Last week, on 11-12th of November, in cooperation, Coalition Clean Baltic (CCB), Swedish Society for Nature Conservation (SSNC), the Swedish Agency for Marine and Water Management and the Swedish Board of Agriculture hosted an international seminar on Land-Based Aquaculture and best available technologies (BAT) in Stockholm. Moderators were Ellen Bruno (SSNC) and Nils Höglund (CCB).
About ninety participants attended the two-day event and fifteen speakers from diverse parts of the sector – industry, government, research, NGOs and retailers – gave presentations and joined panel discussions. Here below you find links to the presentations.
Exploring Land Based Aquaculture Systems
The event is a part of an ongoing engagement to highlight and define best options for sustainable growth of the aquaculture sector, linking both to current work in HELCOM on respective BAT and Best Environmental Practice (BEP) for the future fish farming in the Baltic Sea region as well as linking to the EU level.
The aim of the seminar was to explore options for Land Based Aquaculture Systems, especially those that in different ways include a recirculation system and to highlight that such systems are not just the future solution but that they are already in full use and producing fish now. Furthermore, an important objective of this seminar was to explore the possibility to address risks to the environment and at the same time enable profitable production close to the consumer. Key questions asked were about environmental benefits, costs and technical challenges of land based systems and also the difficulties of producers to reach the market and sell their products for a good price.
Key findings of the seminar
It can be concluded that further action required are continued discussions of BAT and BEP and to set a roadmap with clear objectives and timelines for the development of Land based Aquaculture Systems. Following are some of the key findings of the seminar:
- Land based systems, although advanced, do not have any major difficulties today and the technology is mature.
- The costs of land based systems are dropping and are almost at par with conventional open cage systems, and if including all costs from farm to table.
- Almost all the environmental problems linked to aquaculture are addressed in closed land based systems, e.g. alien species, spreading of pollutants/medicine/disease and nutrients losses.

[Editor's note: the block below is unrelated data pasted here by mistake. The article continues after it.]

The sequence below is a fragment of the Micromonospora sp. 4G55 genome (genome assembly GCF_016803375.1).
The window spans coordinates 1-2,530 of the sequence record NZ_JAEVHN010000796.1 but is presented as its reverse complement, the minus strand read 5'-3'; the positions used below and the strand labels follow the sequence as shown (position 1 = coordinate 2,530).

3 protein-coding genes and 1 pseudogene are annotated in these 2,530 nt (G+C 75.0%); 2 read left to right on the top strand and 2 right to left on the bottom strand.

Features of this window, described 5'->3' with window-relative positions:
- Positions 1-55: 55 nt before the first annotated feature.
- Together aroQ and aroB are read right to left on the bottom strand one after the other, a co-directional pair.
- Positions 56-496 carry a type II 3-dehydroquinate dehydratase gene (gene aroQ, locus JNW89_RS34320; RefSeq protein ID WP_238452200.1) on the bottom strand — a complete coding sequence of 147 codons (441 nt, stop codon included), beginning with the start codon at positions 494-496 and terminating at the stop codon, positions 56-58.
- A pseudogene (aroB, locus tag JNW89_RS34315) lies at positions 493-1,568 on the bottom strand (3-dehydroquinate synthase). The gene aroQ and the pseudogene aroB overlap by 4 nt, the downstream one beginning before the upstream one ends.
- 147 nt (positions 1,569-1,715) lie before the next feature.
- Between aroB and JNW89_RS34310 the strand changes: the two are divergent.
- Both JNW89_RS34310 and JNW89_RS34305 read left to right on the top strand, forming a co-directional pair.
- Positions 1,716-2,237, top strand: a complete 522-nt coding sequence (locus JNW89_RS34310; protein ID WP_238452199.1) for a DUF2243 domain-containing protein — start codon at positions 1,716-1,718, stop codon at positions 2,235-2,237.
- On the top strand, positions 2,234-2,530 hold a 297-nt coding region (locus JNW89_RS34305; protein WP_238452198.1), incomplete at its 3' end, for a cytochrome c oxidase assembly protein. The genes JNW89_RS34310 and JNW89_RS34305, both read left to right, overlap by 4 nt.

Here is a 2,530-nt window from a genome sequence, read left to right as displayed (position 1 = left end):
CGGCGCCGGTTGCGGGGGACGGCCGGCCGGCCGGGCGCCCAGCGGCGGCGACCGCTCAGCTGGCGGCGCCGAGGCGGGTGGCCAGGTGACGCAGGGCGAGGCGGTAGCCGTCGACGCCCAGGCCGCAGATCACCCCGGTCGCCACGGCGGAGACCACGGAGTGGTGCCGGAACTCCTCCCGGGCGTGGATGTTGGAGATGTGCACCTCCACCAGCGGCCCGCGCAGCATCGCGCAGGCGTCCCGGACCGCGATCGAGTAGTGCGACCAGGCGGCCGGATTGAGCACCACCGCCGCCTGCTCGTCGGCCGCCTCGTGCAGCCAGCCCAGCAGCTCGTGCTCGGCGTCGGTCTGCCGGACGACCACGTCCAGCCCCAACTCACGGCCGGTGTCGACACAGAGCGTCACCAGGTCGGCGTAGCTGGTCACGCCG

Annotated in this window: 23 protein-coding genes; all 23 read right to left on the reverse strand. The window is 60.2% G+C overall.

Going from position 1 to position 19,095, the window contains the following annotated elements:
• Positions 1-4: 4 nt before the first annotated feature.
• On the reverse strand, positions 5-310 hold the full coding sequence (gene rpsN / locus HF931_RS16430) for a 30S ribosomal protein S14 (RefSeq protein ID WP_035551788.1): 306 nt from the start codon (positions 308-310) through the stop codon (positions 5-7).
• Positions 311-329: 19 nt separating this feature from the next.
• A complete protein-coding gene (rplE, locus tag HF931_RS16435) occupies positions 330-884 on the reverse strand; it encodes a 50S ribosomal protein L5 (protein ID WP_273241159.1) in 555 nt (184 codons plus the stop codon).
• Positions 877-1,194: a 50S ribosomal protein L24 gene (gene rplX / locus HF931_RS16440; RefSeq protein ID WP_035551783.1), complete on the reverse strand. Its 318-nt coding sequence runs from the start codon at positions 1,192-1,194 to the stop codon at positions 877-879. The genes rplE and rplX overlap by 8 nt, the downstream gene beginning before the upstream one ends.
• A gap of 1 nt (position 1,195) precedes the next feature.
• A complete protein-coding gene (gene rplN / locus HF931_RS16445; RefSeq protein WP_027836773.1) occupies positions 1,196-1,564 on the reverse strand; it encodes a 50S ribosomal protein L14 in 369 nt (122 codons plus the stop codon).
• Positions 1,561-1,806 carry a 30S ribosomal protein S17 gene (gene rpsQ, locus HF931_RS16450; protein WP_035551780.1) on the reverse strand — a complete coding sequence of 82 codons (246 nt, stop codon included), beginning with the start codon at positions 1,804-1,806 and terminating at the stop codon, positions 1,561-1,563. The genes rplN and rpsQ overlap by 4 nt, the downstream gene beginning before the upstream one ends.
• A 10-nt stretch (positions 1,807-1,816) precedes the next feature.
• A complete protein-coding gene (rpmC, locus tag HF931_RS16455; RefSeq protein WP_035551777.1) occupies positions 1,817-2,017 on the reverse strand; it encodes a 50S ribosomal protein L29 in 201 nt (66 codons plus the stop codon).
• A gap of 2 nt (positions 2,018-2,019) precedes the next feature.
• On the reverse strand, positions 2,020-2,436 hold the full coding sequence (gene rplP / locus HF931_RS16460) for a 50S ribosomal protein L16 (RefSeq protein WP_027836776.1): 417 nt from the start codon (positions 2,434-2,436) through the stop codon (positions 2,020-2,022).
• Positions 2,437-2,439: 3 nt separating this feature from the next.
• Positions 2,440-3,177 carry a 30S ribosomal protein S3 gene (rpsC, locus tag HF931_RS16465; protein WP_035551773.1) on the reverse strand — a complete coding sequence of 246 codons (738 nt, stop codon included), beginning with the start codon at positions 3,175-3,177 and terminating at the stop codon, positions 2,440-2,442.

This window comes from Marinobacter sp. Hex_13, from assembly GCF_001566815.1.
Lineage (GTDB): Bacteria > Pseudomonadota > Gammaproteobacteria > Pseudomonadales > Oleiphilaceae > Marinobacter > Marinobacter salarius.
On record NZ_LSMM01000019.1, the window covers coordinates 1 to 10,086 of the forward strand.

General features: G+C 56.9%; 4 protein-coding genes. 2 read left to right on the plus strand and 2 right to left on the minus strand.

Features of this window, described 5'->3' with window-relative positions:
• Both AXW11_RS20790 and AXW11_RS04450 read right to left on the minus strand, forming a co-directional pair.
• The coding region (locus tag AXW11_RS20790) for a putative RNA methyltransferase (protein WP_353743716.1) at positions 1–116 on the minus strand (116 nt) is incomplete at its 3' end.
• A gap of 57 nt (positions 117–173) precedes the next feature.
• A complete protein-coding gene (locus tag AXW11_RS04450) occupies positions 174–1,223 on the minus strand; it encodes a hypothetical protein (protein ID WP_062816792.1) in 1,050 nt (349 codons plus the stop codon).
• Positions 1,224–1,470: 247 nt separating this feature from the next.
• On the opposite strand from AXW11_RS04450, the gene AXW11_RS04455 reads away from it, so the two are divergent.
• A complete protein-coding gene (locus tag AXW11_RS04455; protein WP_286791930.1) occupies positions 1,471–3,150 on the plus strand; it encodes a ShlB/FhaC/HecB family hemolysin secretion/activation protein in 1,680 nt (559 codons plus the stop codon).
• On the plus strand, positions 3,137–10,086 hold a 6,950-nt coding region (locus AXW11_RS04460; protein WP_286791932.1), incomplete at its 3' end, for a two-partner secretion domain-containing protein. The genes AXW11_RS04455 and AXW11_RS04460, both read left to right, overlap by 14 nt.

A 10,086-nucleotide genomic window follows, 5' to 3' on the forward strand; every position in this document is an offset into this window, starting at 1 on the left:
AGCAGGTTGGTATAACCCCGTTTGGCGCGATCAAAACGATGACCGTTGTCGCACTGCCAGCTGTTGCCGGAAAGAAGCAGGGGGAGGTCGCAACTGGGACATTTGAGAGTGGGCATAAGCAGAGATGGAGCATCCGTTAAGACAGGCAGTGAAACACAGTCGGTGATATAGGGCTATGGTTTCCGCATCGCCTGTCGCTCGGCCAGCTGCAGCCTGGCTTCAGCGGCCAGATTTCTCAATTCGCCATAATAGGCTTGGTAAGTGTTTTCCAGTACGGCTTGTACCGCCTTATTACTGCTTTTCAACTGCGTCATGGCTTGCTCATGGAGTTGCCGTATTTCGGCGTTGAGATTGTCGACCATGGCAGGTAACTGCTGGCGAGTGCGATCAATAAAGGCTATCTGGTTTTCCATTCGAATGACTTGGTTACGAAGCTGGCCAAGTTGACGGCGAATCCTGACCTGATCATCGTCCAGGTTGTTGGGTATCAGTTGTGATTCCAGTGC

- Regardless of system used, feed based on wild fish remains a problem to be solved but there are options in new feeds and also new species.
- Markets and price are major challenges for land based systems that can deliver fresh fish all year. Consumers must be ready to pay the price for sustainable production.
- There is a need for simpler regulations and better coordinated monitoring by authorities.
- There are still ethical issues to be solved in terms of fish health and welfare, a dilemma that can apply to any type of aquaculture, such as slaughter methods.
- There is a strong need for more knowledge and research on the natural essentials of fish and how to increase fish welfare.
- Organic labeling is not possible under current EU regulations but options are explored by
- Some retailers need, if not require, labels to clarify traceability and trust in fish products, however, more, or new, labels can also be confusing for the consumer.
- European Commission calls for nutrient neutral systems or closed systems in the Baltic Sea region (see the draft of the Guidance document on the application of the WFD and the MSFD in relation to aquaculture).
Malin Skog, The Swedish Board of Agriculture: EU and Swedish Aquaculture Plans and Strategies.
Frida Åberg, Swedish Agency for Marine and Water Management: Prerequisites for aquaculture in Sweden
Brian Vinci, Freshwater institute West Virginia: A North American perspective on land based systems, past, present and future
Michał Kowalski, Jurassic Salmon: Land based salmon from Poland.
Ola Öberg, Svensk Fiskodling AB: Reaching success.
Ivar Warren-Hansen, Inter Aqua Advance A/S: Building it large – Land based salmon grow-out
Johan Ljungquist and Mikael Olenmark, Scandinavian Aquasystems AB and Gårdsfisk: Building it small – Integrated Agri- and Aquaculture.
Brian Vinci, Freshwater Institute West Virginia: Land vs Sea based systems cost and environmental footprint comparison.
Nils Höglund, Coalition Clean Baltic (CCB): The omnibus challenge of feed in aquaculture.
Markus Langeland, Swedish University of Agricultural Sciences (SLU): Realities of the feed options.
Albin Gräns, FRESH – Fish Rearing and Stress Hazards, Swedish University of Agricultural Sciences (SLU): What is animal welfare, current rules and latest research on stress prevention in aquaculture
Dario Dubolino, DG for Maritime Affairs and Fisheries, European Commission: Recirculation in the EU aquaculture policy and organic rules.
Anneli Bylund and Malena Nylin, Coop Sweden: Coop Sweden strategy for a living sea.